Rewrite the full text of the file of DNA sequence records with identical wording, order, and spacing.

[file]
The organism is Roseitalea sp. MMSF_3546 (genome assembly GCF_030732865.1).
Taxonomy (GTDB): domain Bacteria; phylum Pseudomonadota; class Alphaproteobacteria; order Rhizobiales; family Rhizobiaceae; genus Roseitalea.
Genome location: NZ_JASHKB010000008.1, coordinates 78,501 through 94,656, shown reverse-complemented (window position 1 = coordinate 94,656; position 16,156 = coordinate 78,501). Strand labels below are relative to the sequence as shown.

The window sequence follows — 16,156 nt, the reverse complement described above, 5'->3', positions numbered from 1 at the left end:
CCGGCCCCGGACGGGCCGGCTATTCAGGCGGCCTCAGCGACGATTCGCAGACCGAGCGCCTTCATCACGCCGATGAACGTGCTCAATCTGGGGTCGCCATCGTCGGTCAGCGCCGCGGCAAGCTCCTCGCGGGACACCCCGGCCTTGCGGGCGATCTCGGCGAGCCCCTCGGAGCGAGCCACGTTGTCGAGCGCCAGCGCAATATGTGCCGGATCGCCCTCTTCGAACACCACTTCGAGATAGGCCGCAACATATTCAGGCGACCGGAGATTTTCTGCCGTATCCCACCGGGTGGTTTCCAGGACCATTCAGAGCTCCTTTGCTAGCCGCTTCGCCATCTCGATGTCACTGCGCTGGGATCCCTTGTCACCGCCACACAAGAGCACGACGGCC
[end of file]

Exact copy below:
The organism is Roseitalea sp. MMSF_3546 (genome assembly GCF_030732865.1).
Taxonomy (GTDB): domain Bacteria; phylum Pseudomonadota; class Alphaproteobacteria; order Rhizobiales; family Rhizobiaceae; genus Roseitalea.
Genome location: NZ_JASHKB010000008.1, coordinates 78,501 through 94,656, shown reverse-complemented (window position 1 = coordinate 94,656; position 16,156 = coordinate 78,501). Strand labels below are relative to the sequence as shown.

The window sequence follows — 16,156 nt, the reverse complement described above, 5'->3', positions numbered from 1 at the left end:
CCGGCCCCGGACGGGCCGGCTATTCAGGCGGCCTCAGCGACGATTCGCAGACCGAGCGCCTTCATCACGCCGATGAACGTGCTCAATCTGGGGTCGCCATCGTCGGTCAGCGCCGCGGCAAGCTCCTCGCGGGACACCCCGGCCTTGCGGGCGATCTCGGCGAGCCCCTCGGAGCGAGCCACGTTGTCGAGCGCCAGCGCAATATGTGCCGGATCGCCCTCTTCGAACACCACTTCGAGATAGGCCGCAACATATTCAGGCGACCGGAGATTTTCTGCCGTATCCCACCGGGTGGTTTCCAGGACCATTCAGAGCTCCTTTGCTAGCCGCTTCGCCATCTCGATGTCACTGCGCTGGGATCCCTTGTCACCGCCACACAAGAGCACGACGGCC